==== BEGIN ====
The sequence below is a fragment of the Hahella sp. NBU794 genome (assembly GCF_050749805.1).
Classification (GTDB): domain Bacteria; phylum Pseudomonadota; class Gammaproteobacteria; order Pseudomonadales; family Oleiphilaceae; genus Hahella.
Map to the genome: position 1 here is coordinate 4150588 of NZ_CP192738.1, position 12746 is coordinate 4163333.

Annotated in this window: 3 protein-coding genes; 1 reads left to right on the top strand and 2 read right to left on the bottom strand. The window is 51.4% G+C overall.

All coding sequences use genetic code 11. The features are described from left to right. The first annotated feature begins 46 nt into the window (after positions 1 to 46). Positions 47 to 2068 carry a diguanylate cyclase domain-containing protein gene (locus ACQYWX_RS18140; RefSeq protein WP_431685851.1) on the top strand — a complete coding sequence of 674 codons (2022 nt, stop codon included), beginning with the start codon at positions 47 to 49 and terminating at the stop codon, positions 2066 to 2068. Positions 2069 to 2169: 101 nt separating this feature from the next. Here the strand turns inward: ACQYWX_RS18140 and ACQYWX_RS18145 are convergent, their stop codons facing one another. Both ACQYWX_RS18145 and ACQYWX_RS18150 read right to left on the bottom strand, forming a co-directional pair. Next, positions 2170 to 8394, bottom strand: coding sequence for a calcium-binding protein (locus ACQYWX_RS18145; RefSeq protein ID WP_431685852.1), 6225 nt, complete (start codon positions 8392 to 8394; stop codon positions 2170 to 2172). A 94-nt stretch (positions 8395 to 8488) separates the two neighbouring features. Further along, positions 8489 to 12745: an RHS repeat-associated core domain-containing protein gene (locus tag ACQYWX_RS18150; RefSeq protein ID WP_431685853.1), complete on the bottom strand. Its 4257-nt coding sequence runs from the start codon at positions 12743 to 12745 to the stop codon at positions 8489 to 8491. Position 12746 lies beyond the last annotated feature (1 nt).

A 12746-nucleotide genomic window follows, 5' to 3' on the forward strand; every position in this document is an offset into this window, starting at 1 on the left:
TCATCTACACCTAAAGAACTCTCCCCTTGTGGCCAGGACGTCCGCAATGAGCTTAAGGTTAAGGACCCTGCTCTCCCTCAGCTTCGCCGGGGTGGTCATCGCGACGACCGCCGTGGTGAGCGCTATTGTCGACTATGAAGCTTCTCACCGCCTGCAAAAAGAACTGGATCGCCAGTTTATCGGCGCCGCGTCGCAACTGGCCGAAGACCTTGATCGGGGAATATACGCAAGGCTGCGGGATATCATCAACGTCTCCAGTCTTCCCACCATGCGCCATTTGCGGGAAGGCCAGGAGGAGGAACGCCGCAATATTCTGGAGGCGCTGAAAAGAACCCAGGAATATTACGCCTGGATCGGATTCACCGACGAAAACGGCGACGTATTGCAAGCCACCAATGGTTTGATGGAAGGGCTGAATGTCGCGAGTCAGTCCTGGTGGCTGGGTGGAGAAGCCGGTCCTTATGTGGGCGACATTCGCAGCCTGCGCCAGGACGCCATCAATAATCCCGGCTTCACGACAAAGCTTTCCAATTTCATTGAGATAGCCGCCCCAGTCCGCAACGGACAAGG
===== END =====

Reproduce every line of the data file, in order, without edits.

The sequence below is a fragment of the Hahella sp. NBU794 genome (assembly GCF_050749805.1).
Classification (GTDB): domain Bacteria; phylum Pseudomonadota; class Gammaproteobacteria; order Pseudomonadales; family Oleiphilaceae; genus Hahella.
Map to the genome: position 1 here is coordinate 4150588 of NZ_CP192738.1, position 12746 is coordinate 4163333.

Annotated in this window: 3 protein-coding genes; 1 reads left to right on the top strand and 2 read right to left on the bottom strand. The window is 51.4% G+C overall.

All coding sequences use genetic code 11. The features are described from left to right. The first annotated feature begins 46 nt into the window (after positions 1 to 46). Positions 47 to 2068 carry a diguanylate cyclase domain-containing protein gene (locus ACQYWX_RS18140; RefSeq protein WP_431685851.1) on the top strand — a complete coding sequence of 674 codons (2022 nt, stop codon included), beginning with the start codon at positions 47 to 49 and terminating at the stop codon, positions 2066 to 2068. Positions 2069 to 2169: 101 nt separating this feature from the next. Here the strand turns inward: ACQYWX_RS18140 and ACQYWX_RS18145 are convergent, their stop codons facing one another. Both ACQYWX_RS18145 and ACQYWX_RS18150 read right to left on the bottom strand, forming a co-directional pair. Next, positions 2170 to 8394, bottom strand: coding sequence for a calcium-binding protein (locus ACQYWX_RS18145; RefSeq protein ID WP_431685852.1), 6225 nt, complete (start codon positions 8392 to 8394; stop codon positions 2170 to 2172). A 94-nt stretch (positions 8395 to 8488) separates the two neighbouring features. Further along, positions 8489 to 12745: an RHS repeat-associated core domain-containing protein gene (locus tag ACQYWX_RS18150; RefSeq protein ID WP_431685853.1), complete on the bottom strand. Its 4257-nt coding sequence runs from the start codon at positions 12743 to 12745 to the stop codon at positions 8489 to 8491. Position 12746 lies beyond the last annotated feature (1 nt).

A 12746-nucleotide genomic window follows, 5' to 3' on the forward strand; every position in this document is an offset into this window, starting at 1 on the left:
TCATCTACACCTAAAGAACTCTCCCCTTGTGGCCAGGACGTCCGCAATGAGCTTAAGGTTAAGGACCCTGCTCTCCCTCAGCTTCGCCGGGGTGGTCATCGCGACGACCGCCGTGGTGAGCGCTATTGTCGACTATGAAGCTTCTCACCGCCTGCAAAAAGAACTGGATCGCCAGTTTATCGGCGCCGCGTCGCAACTGGCCGAAGACCTTGATCGGGGAATATACGCAAGGCTGCGGGATATCATCAACGTCTCCAGTCTTCCCACCATGCGCCATTTGCGGGAAGGCCAGGAGGAGGAACGCCGCAATATTCTGGAGGCGCTGAAAAGAACCCAGGAATATTACGCCTGGATCGGATTCACCGACGAAAACGGCGACGTATTGCAAGCCACCAATGGTTTGATGGAAGGGCTGAATGTCGCGAGTCAGTCCTGGTGGCTGGGTGGAGAAGCCGGTCCTTATGTGGGCGACATTCGCAGCCTGCGCCAGGACGCCATCAATAATCCCGGCTTCACGACAAAGCTTTCCAATTTCATTGAGATAGCCGCCCCAGTCCGCAACGGACAAGG